How is Donald Trump changing the American Right and what will this mean for conservative politics in the US, and for the world?
The more I pondered this question in the light of the Trump-Hillary Clinton debate this week, watched by 84 million Americans, the more I realised that Trump is much more effect than cause, mirroring changes in US society. Equally important, the US Left is changing and becoming just as radical as anything on offer from Trump, though it as yet has no national spokesman as bad-mannered as him.
This US election is complex and difficult to interpret. Although Trump and Clinton are the two most unpopular major party candidates ever to run for president, I’m not sure they aren’t a fairly good representation of modern politics.
Consider the wonderful weirdness of just one of the minor, albeit much publicised, controversies of the week.
One of Clinton’s most grievous charges against Trump was that he once called the 1996 winner of the Miss Universe pageant, Alicia Machado, Miss Piggy. According to Trump’s defenders — and I have no reason to believe anything good about him — Machado put on almost 30kg after she won the pageant and was generally uncooperative.
After the normal media psychobabble and celebrity melodrama, Trump and the pageant organisers apparently decided to “work with” Machado, help her lose some weight and keep her title. It’s all pretty tacky, of course, no doubt about it, but not exactly a crime against humanity, you wouldn’t think.
The very business of deciding to run for Miss Universe involves subjecting your body shape to some sort of scrutiny, I suppose.
Also this week, however, ageing pop star Madonna posted a photo of herself naked to join the Nude Vote for Hillary movement. She was following the example of Katy Perry, who posted a nude video of herself to encourage people to vote for Clinton. There are loads of photos of (a clothed) Perry with Clinton and Barack Obama. Perry, being Left-liberal, is thoroughly White House approved.
A cynic might think this was an exploitation of a woman’s sexuality to get cheap media attention. Imagine if Trump convinced a few Hollywood starlets to pose naked for him. The International Criminal Court surely would be convened. But Perry and Madonna flaunting their stuff for Clinton is hip, transgressive, daring, cool, above all offensive to some imagined middle-class morality, the repeated outrage of which is the true life’s calling of the contemporary leftist.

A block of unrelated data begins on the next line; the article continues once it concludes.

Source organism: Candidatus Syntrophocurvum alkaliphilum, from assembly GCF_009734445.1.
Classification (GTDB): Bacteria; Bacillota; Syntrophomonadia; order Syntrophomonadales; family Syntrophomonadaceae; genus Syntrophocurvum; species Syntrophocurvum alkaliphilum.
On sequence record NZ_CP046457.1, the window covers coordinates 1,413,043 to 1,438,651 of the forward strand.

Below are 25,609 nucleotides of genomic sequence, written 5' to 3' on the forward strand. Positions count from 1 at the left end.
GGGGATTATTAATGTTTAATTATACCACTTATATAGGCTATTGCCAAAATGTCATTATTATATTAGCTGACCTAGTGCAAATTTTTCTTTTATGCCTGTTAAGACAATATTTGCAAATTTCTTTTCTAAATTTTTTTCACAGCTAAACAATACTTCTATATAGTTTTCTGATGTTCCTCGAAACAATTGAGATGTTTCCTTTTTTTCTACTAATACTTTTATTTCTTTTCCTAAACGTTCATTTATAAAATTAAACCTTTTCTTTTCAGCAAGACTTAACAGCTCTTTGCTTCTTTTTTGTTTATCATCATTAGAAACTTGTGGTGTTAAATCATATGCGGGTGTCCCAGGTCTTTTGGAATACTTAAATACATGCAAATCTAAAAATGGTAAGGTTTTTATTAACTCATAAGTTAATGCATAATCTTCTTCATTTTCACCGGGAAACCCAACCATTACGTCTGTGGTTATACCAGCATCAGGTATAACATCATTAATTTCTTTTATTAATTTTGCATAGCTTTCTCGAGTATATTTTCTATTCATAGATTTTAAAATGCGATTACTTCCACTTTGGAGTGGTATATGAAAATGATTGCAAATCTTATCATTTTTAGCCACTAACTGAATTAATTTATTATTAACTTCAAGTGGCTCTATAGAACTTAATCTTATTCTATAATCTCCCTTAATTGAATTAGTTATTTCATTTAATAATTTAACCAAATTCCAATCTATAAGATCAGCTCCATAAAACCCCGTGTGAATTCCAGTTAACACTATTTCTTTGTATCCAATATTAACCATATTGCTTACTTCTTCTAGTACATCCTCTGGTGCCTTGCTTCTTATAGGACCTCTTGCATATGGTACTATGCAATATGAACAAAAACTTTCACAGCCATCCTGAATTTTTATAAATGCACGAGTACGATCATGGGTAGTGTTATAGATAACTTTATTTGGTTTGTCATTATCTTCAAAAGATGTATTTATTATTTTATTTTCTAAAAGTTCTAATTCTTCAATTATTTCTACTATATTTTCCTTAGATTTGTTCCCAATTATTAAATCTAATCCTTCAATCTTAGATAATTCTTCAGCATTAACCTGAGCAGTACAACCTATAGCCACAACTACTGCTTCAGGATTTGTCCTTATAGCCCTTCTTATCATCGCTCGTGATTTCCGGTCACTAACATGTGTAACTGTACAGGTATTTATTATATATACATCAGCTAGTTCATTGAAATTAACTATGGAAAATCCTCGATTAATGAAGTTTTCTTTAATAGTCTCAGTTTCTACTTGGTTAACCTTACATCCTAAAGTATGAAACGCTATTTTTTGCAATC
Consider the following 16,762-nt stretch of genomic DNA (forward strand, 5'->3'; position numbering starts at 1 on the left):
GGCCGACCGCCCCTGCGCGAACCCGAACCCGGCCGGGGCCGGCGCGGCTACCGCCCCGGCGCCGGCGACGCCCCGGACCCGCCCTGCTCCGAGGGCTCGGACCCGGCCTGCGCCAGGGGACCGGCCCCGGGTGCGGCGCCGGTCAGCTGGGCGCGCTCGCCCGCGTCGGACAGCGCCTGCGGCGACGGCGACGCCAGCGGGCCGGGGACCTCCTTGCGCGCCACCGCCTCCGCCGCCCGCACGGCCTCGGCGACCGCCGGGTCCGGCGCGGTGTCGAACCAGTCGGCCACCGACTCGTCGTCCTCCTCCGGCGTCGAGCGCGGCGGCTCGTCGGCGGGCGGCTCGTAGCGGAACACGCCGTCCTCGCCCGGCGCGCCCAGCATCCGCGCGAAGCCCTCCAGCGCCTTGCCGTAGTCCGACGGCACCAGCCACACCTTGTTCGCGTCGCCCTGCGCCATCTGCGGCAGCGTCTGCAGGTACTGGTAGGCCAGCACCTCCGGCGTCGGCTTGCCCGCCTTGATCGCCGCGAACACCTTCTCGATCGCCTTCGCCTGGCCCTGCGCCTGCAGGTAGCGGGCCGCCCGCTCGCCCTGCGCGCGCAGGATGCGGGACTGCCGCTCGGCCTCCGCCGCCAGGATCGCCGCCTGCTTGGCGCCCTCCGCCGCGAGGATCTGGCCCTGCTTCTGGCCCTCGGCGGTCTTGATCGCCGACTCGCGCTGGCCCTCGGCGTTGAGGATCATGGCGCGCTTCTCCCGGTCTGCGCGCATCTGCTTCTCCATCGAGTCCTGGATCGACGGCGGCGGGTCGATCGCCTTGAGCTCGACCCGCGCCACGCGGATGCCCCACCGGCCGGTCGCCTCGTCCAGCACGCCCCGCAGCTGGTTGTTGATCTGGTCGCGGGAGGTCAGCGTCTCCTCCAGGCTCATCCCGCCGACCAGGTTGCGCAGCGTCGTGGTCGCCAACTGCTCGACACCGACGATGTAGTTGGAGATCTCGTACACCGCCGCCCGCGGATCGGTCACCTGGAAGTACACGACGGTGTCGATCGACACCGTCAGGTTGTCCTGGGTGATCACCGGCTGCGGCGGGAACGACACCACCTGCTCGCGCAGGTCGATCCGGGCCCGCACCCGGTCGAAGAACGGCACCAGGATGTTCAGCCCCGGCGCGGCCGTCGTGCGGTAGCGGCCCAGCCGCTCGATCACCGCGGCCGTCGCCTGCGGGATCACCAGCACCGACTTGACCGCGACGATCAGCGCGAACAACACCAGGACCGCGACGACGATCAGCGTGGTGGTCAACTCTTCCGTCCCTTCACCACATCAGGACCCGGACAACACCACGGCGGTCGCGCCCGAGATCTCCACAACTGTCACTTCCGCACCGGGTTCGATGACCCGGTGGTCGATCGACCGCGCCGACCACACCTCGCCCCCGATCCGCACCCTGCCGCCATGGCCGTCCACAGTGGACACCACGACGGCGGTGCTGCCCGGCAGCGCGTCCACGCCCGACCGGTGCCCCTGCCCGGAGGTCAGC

My deeper point is not the obvious double standard of the commentariat so much but this question: are these two incidents related? Could it be that both Right and Left in America are becoming not only more extreme, disconnected from their historical programs, but also a bit nuts?
Consider another straw in the wind. One of the most odious trends in recent American life has been for certain high-profile, very highly paid professional African American athletes to refuse to stand for the US national anthem, in protest against racism.
Obama, the avatar of identity politics whose presidency, far from healing American racially, seems to have exaggerated racial tensions, defends their constitutional right to do so. Yet nothing could be more offensive to mainstream America.
Australia imports all American trends, so naturally Anthony Mundine idiotically requests Aboriginal footballers to similarly boycott our national anthem at the weekend’s AFL and NRL grand finals.
Clinton, who in her own way is as polarising as Trump, buys into all of the reckless, destructive, deeply illiberal identity politics.
She declares, against all evidence, that the US justice and law enforcement systems are “riddled with racism” and that police, like the whole of society, suffers from “implicit bias” against non-whites.
This is an up-market version of identity politics demagoguery just as foolish, dangerous and intolerant as all the foolish, dangerous and intolerant things that Trump says.
You can have a chicken-and-egg argument about this, but it seems to me the modern Left begets the Trump Right.
If the Left becomes the new identity-politics Clinton and the Right becomes the new nativist, know-nothing Trump, America is in for some deeply unpleasant times.
A fascinating piece in the latest issue of that brilliant journal The American Interestcontains some rare straight reportage. David Blankenhorn, best described perhaps as a moderate conservative, had written pieces denouncing Trump. But he realised that among all his Washington Republican and Democratic friends he did not know a single person who supported Trump. Yet Trump’s support in the polls was within a couple of percentage points of Clinton.